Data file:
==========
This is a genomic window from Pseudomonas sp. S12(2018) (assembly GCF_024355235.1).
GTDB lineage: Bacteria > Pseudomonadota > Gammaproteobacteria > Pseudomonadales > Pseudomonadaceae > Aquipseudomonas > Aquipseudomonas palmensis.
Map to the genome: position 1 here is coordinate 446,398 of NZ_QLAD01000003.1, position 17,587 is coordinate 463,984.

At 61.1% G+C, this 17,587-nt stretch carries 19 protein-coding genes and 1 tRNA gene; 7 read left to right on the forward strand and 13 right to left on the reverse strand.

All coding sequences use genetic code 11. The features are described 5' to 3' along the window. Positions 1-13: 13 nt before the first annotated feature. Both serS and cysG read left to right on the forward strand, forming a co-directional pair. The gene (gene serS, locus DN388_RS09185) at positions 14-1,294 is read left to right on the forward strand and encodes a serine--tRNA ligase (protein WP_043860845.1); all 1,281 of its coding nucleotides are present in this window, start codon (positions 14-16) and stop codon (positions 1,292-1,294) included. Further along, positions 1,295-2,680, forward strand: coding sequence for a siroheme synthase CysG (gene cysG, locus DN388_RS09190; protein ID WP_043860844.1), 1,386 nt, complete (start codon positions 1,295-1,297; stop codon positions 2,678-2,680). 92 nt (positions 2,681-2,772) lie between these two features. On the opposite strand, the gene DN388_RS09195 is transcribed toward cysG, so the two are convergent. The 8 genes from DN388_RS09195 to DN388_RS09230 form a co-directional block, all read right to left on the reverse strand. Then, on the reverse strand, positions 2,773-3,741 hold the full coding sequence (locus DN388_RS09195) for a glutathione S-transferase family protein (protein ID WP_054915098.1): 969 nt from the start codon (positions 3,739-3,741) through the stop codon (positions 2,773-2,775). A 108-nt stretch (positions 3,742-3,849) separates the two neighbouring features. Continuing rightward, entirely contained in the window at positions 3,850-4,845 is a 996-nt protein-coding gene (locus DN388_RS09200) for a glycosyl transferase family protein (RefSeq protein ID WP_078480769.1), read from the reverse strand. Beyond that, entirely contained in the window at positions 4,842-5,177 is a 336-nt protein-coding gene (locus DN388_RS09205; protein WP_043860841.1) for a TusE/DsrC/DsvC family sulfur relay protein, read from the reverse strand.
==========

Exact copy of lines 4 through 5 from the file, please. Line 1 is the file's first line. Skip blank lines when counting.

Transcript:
At 61.1% G+C, this 17,587-nt stretch carries 19 protein-coding genes and 1 tRNA gene; 7 read left to right on the forward strand and 13 right to left on the reverse strand.

All coding sequences use genetic code 11. The features are described 5' to 3' along the window. Positions 1-13: 13 nt before the first annotated feature. Both serS and cysG read left to right on the forward strand, forming a co-directional pair. The gene (gene serS, locus DN388_RS09185) at positions 14-1,294 is read left to right on the forward strand and encodes a serine--tRNA ligase (protein WP_043860845.1); all 1,281 of its coding nucleotides are present in this window, start codon (positions 14-16) and stop codon (positions 1,292-1,294) included. Further along, positions 1,295-2,680, forward strand: coding sequence for a siroheme synthase CysG (gene cysG, locus DN388_RS09190; protein ID WP_043860844.1), 1,386 nt, complete (start codon positions 1,295-1,297; stop codon positions 2,678-2,680). 92 nt (positions 2,681-2,772) lie between these two features. On the opposite strand, the gene DN388_RS09195 is transcribed toward cysG, so the two are convergent. The 8 genes from DN388_RS09195 to DN388_RS09230 form a co-directional block, all read right to left on the reverse strand. Then, on the reverse strand, positions 2,773-3,741 hold the full coding sequence (locus DN388_RS09195) for a glutathione S-transferase family protein (protein ID WP_054915098.1): 969 nt from the start codon (positions 3,739-3,741) through the stop codon (positions 2,773-2,775). A 108-nt stretch (positions 3,742-3,849) separates the two neighbouring features. Continuing rightward, entirely contained in the window at positions 3,850-4,845 is a 996-nt protein-coding gene (locus DN388_RS09200) for a glycosyl transferase family protein (RefSeq protein ID WP_078480769.1), read from the reverse strand. Beyond that, entirely contained in the window at positions 4,842-5,177 is a 336-nt protein-coding gene (locus DN388_RS09205; protein WP_043860841.1) for a TusE/DsrC/DsvC family sulfur relay protein, read from the reverse strand.